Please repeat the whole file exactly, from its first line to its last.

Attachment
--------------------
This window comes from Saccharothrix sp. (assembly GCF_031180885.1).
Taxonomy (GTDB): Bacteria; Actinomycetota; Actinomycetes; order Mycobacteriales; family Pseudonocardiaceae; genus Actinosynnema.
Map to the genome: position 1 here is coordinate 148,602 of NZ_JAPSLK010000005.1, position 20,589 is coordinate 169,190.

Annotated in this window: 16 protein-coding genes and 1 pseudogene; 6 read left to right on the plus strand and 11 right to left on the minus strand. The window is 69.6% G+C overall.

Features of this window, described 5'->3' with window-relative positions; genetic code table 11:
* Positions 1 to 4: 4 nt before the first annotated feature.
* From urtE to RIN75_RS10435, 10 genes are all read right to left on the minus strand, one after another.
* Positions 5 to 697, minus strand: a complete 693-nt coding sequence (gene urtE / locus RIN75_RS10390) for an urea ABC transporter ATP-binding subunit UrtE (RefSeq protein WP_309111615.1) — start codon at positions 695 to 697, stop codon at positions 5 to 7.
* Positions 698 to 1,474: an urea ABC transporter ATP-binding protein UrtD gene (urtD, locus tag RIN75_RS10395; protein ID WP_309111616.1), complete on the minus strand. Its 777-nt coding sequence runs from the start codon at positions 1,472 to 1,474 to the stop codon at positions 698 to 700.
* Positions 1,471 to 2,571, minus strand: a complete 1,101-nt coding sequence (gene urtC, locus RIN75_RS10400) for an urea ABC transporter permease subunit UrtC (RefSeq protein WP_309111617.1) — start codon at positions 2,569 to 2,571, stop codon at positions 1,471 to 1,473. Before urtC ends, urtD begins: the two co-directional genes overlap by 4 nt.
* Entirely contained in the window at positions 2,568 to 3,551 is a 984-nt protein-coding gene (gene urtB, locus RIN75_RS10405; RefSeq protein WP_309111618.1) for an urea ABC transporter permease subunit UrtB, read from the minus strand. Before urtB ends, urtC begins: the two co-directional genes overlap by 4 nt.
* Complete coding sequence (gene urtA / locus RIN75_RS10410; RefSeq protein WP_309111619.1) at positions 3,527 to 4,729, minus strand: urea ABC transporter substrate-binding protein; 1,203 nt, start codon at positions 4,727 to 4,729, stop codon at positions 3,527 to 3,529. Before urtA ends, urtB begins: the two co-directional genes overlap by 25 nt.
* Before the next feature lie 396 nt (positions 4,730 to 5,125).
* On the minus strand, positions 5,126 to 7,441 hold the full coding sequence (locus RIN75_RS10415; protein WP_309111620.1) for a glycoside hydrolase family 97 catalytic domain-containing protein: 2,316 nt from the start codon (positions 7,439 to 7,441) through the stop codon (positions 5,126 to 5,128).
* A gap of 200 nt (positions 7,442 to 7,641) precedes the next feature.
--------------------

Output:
This window comes from Saccharothrix sp. (assembly GCF_031180885.1).
Taxonomy (GTDB): Bacteria; Actinomycetota; Actinomycetes; order Mycobacteriales; family Pseudonocardiaceae; genus Actinosynnema.
Map to the genome: position 1 here is coordinate 148,602 of NZ_JAPSLK010000005.1, position 20,589 is coordinate 169,190.

Annotated in this window: 16 protein-coding genes and 1 pseudogene; 6 read left to right on the plus strand and 11 right to left on the minus strand. The window is 69.6% G+C overall.

Features of this window, described 5'->3' with window-relative positions; genetic code table 11:
* Positions 1 to 4: 4 nt before the first annotated feature.
* From urtE to RIN75_RS10435, 10 genes are all read right to left on the minus strand, one after another.
* Positions 5 to 697, minus strand: a complete 693-nt coding sequence (gene urtE / locus RIN75_RS10390) for an urea ABC transporter ATP-binding subunit UrtE (RefSeq protein WP_309111615.1) — start codon at positions 695 to 697, stop codon at positions 5 to 7.
* Positions 698 to 1,474: an urea ABC transporter ATP-binding protein UrtD gene (urtD, locus tag RIN75_RS10395; protein ID WP_309111616.1), complete on the minus strand. Its 777-nt coding sequence runs from the start codon at positions 1,472 to 1,474 to the stop codon at positions 698 to 700.
* Positions 1,471 to 2,571, minus strand: a complete 1,101-nt coding sequence (gene urtC, locus RIN75_RS10400) for an urea ABC transporter permease subunit UrtC (RefSeq protein WP_309111617.1) — start codon at positions 2,569 to 2,571, stop codon at positions 1,471 to 1,473. Before urtC ends, urtD begins: the two co-directional genes overlap by 4 nt.
* Entirely contained in the window at positions 2,568 to 3,551 is a 984-nt protein-coding gene (gene urtB, locus RIN75_RS10405; RefSeq protein WP_309111618.1) for an urea ABC transporter permease subunit UrtB, read from the minus strand. Before urtB ends, urtC begins: the two co-directional genes overlap by 4 nt.
* Complete coding sequence (gene urtA / locus RIN75_RS10410; RefSeq protein WP_309111619.1) at positions 3,527 to 4,729, minus strand: urea ABC transporter substrate-binding protein; 1,203 nt, start codon at positions 4,727 to 4,729, stop codon at positions 3,527 to 3,529. Before urtA ends, urtB begins: the two co-directional genes overlap by 25 nt.
* Before the next feature lie 396 nt (positions 4,730 to 5,125).
* On the minus strand, positions 5,126 to 7,441 hold the full coding sequence (locus RIN75_RS10415; protein WP_309111620.1) for a glycoside hydrolase family 97 catalytic domain-containing protein: 2,316 nt from the start codon (positions 7,439 to 7,441) through the stop codon (positions 5,126 to 5,128).
* A gap of 200 nt (positions 7,442 to 7,641) precedes the next feature.